A practical embodiment provides that the first damping velocity signal is formed over a time interval of 0.5 msec to 5 msec and the damping velocity signal is formed over a time interval of 5 msec to 50 msec.
A simple and effective selection of the damping velocity signal takes place via fixing a threshold value of the magnitude of the first damping velocity signal. If the magnitude of the first damping velocity signal exceeds a threshold value, this means that a rapid reaction is required because of the high vertical velocity of the wheel. In this case, the control (closed loop or open loop) damping force is based on the first damping velocity signal, that is, the rapid and imprecise damping velocity signal. Otherwise, a rapid control (closed loop or open loop) is unnecessary so that the more precise damping velocity signal, which was determined over a longer time interval, can be used.
A filtering of the distance signal through first and second lowpass filters is provided in order to keep the complexity of control as low as possible and especially to prevent unnecessary displacement movements of the valve for controlling the through-flow quantity in the damper. The two lowpass filters have different time constants and correspondingly generate different output signals which are the basis of further computations for the damping velocity signals. In addition, these filters have the function of an anti-aliasing filter for the formation of the velocity signals with different scanning times. The first lowpass filter includes a time constant of 0.25 msec to 2.5 msec and the second lowpass filter has a second time constant in the range of 2.5 msec to 25 msec. These time constants correspond to half of the respective time intervals for the determination of the damping velocity signals.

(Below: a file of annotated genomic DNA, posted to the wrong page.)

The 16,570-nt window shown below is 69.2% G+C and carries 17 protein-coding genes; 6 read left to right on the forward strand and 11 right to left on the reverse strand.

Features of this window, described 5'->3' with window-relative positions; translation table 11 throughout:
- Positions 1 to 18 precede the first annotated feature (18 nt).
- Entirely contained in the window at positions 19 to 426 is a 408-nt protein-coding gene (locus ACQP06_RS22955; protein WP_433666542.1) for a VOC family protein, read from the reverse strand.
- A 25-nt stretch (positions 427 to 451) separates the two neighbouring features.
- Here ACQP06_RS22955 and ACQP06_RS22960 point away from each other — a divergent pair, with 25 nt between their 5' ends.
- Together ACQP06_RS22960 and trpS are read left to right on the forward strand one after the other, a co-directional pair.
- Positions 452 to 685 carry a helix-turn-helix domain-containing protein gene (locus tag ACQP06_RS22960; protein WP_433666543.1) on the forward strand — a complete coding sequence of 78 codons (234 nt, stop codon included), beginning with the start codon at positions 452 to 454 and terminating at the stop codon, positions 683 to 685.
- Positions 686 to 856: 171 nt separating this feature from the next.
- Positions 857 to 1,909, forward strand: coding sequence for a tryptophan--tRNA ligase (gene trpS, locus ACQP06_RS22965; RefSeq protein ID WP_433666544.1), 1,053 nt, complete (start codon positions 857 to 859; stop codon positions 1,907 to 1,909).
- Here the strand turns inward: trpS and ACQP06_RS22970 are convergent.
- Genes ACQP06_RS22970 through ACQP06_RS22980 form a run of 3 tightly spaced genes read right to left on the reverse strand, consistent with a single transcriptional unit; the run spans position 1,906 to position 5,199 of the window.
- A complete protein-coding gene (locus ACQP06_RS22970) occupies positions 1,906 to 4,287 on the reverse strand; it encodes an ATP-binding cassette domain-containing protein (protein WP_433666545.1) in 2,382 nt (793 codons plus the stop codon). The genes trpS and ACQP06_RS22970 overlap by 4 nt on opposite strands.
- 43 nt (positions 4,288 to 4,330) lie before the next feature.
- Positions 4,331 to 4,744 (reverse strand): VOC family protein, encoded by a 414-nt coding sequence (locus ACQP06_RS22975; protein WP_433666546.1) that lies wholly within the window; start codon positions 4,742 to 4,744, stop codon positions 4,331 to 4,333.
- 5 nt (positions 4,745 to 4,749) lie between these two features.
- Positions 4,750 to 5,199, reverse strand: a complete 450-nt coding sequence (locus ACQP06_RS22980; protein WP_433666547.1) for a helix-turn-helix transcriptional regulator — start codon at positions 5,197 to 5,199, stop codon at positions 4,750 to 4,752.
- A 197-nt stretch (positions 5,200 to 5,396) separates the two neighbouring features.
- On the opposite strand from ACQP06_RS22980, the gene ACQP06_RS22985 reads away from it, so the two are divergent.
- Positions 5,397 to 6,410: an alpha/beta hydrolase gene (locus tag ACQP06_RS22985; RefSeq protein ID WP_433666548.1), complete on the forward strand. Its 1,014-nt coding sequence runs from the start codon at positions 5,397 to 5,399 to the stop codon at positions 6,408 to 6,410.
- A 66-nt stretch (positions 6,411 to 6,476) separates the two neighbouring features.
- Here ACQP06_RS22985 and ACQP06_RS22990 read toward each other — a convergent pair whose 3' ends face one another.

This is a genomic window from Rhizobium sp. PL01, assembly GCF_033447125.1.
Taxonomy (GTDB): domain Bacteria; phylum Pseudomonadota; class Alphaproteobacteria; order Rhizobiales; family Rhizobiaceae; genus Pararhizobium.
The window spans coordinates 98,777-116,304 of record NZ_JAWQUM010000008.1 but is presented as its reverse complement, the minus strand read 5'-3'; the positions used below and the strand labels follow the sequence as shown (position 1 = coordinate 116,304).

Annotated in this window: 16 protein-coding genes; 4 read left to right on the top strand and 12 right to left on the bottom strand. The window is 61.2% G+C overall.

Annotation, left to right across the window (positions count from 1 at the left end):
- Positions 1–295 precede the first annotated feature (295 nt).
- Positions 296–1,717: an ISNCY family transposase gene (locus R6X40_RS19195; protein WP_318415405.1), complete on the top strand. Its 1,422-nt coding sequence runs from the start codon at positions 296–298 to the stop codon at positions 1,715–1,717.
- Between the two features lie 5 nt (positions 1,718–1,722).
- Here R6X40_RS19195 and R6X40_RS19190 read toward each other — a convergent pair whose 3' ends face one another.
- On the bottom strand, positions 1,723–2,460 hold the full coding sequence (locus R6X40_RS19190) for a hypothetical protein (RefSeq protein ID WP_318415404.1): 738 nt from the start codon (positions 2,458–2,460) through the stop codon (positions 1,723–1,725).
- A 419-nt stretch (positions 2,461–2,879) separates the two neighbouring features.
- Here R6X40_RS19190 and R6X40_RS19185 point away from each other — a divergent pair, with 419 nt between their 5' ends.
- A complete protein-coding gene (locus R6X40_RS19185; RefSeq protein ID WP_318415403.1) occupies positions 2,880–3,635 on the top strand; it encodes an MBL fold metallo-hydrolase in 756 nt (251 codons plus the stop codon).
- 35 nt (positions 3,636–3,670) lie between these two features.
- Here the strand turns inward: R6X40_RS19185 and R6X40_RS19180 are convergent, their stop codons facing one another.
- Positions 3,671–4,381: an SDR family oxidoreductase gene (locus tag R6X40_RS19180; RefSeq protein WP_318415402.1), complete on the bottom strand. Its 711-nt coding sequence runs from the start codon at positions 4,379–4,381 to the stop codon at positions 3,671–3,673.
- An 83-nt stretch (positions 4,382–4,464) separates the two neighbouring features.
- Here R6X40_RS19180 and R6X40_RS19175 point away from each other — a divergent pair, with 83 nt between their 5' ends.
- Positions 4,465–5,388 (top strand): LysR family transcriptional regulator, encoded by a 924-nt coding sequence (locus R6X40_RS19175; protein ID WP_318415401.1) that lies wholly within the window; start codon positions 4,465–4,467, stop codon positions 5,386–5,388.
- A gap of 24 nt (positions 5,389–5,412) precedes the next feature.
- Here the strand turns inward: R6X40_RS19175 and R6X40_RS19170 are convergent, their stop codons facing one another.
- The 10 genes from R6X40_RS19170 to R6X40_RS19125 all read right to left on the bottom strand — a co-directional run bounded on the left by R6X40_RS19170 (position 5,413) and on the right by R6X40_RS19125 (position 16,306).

An alternative to the selection as to which damping velocity signal is to form the basis of the control (open loop or closed loop) of the damping force is based on the fact that two output signals are filtered out of the distance signal by two lowpass filters having different time constants. The magnitude of the difference signal between the first and second output signals is used as a parameter which forms a basis on which a selection of the damping velocity signal is made. If the magnitude of the difference signal exceeds a fixed value, then the first damping velocity signal (that is, the rapid and imprecise signal) forms the basis of the further processing; otherwise, when there is a drop below the threshold value, the second damper velocity signal having a greater resolution is used. The time constants likewise are 0.25 msec to 2.5 msec for the first lowpass filter and 2.5 msec to 25 msec for the second lowpass filter.